Third, a series of one-on-one interviews and small focus group discussions were conducted with 35 active duty military and police officers to gain a deeper understanding of the underlying rationale for the respective values and perceptions of African security sector professionals. Focus groups comprised three to five participants. The interviews were undertaken in various West African professional military education venues as well as in Washington, DC, and were conducted on a not-for-attribution basis. While providing space for open-ended questions and responses, the interviews were semi-structured so as to build on themes identified in the questionnaires.

This qualitative approach was intended to complement the survey data by unpacking some of the professional experiences and circumstances within which the cited values, attitudes, and motivations emerged. Likewise, the interviews were more suitable for describing the contextual factors affecting the professionals’ perspectives and to gain a better understanding of why and how such perspectives have changed.

These qualitative insights were especially relevant given the relatively unexplored terrain of assessing attitudes of the next generation of African security sector professionals. The interviews thus provided the opportunity to uncover previously unconsidered insights and motivations as well as sometimes sensitive information based on personal experiences.

Methodological Limitations

To better weigh any findings or conclusions from this research, it is important to spell out some of the limitations of the survey methods. First, the quantitative results were extrapolated from a pool of 742 survey respondents. This sample size was sufficiently large and diverse to draw statistically significant inferences for many of the assessed co-factors of the analysis. Nevertheless, it should be recognized that this pool was not a random sample. Many of the respondents were linked, at least indirectly, to KAIPTC or Africa Center networks. This increases the representation of young, capable, and career-oriented officers whose backgrounds in terms of professional accomplishment, education, age, as well as their exposure to international actors, were likely more advanced vis-à-vis a more representative sample of all service members.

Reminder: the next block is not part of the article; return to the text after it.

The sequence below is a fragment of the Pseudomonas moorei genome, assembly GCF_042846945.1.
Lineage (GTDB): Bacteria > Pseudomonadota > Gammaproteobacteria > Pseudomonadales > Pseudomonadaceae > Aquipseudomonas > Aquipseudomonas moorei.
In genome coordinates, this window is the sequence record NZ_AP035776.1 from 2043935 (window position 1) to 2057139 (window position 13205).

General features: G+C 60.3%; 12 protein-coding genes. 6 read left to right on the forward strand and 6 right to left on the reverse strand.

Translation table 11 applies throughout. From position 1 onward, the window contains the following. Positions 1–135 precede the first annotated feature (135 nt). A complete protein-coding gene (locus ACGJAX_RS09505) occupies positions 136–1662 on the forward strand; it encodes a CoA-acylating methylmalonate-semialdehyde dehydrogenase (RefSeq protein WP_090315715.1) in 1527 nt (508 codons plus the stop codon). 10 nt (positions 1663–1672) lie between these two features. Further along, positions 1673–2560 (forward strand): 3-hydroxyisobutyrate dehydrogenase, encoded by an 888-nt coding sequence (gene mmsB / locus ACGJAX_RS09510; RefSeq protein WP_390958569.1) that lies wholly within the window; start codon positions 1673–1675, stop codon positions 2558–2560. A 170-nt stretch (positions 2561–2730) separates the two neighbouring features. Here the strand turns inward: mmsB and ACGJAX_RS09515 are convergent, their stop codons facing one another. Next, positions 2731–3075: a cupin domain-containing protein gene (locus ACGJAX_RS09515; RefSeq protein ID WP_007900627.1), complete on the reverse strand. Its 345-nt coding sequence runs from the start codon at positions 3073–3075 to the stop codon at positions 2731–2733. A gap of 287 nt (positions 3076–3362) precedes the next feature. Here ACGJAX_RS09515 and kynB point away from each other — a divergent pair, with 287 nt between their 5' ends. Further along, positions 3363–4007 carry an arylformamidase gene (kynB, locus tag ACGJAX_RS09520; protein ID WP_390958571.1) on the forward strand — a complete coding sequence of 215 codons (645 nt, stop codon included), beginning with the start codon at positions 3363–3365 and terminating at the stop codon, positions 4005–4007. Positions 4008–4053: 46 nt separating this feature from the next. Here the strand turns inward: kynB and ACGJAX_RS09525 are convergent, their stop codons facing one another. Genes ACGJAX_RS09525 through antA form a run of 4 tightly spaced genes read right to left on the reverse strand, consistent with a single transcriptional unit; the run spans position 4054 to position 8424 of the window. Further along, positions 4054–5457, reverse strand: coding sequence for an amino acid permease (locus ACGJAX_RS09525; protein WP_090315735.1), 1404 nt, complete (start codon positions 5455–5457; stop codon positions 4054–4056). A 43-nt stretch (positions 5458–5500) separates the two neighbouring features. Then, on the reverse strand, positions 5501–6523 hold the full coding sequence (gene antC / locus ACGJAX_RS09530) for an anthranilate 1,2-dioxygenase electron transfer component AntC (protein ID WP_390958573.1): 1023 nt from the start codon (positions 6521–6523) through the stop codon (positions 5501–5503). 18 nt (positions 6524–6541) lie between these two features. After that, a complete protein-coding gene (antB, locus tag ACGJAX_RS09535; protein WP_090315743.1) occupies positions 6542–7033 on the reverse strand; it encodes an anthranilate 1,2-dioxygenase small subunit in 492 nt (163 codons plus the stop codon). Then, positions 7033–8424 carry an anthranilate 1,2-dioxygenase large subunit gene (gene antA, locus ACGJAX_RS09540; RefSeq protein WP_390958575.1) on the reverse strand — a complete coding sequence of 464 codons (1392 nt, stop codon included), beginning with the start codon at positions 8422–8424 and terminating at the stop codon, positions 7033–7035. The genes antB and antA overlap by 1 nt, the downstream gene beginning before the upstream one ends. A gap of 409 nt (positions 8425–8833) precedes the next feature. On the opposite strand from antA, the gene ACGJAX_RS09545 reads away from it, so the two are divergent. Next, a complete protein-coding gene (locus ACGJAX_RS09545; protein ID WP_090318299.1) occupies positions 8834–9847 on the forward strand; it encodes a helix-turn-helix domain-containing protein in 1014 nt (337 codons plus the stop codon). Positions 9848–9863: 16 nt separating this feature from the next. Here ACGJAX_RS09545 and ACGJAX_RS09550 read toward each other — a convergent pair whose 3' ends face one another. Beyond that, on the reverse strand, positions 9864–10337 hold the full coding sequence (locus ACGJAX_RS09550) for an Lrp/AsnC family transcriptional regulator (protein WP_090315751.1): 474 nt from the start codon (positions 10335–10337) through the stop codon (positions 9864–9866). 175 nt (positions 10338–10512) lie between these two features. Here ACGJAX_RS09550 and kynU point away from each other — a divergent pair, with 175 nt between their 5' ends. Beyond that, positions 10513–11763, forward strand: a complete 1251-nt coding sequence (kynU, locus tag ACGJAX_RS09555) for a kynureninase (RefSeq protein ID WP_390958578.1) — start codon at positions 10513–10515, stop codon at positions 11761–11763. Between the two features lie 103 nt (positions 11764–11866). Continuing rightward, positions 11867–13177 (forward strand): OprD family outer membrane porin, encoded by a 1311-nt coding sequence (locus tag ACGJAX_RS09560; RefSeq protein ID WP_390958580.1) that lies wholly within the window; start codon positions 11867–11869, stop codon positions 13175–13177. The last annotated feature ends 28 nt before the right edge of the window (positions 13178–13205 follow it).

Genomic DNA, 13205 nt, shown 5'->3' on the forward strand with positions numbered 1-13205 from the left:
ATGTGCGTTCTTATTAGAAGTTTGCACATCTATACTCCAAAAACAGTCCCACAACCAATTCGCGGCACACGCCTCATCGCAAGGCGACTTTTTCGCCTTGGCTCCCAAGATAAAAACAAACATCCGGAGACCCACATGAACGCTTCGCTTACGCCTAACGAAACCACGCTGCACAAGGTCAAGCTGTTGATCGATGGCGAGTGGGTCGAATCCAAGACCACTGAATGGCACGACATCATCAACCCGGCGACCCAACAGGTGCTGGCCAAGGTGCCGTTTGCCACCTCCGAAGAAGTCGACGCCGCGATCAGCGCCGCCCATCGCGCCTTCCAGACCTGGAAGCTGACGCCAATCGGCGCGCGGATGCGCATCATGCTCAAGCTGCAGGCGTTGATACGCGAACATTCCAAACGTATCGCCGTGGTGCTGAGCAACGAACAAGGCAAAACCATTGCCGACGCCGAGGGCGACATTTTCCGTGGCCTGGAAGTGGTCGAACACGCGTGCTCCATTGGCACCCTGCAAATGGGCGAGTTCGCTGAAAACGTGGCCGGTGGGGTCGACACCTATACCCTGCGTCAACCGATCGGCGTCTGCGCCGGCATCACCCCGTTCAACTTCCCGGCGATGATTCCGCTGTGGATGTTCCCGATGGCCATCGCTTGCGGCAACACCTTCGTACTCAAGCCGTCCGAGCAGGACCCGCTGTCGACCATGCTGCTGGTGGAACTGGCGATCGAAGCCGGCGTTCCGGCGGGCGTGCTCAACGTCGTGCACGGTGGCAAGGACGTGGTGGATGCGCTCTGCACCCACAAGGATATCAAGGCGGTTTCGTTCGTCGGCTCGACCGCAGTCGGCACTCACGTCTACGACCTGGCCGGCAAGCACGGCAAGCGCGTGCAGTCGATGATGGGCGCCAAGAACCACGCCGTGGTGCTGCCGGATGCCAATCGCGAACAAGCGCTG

While disproportionately large numbers of respondents were police and gendarmerie from West Africa (reflecting the base of KAIPTC’s networks), there were sufficient numbers of military personnel and respondents from other parts of the continent to generate robust comparative results. Similarly, given the strong participation from West Africa, the number of democratizing countries were somewhat overrepresented in the survey results. However, again, this was balanced by enough respondents operating under other regime types to draw statistically meaningful comparative observations.

Second, while efforts were made to reach all regions of the continent, the number of survey respondents from North and Lusophone Africa were insufficient to draw out comparisons for these regions. Consequently, while the responses from the individuals in these regions are considered as part of the overall pool, regional comparisons, especially with North Africa, could not be made. Similarly, while civilian respondents were part of the survey, their numbers were too small to enable statistically meaningful comparative generalizations.

Finally, as this research is drawn from a single survey period, comparisons between age cohorts are based on responses from the respective cohorts at the time the survey was conducted. Responses to questions such as motivations for joining the service or formative experiences for those in the older cohorts, accordingly, are drawn from a wider base of experience than younger cohorts who are just starting their careers.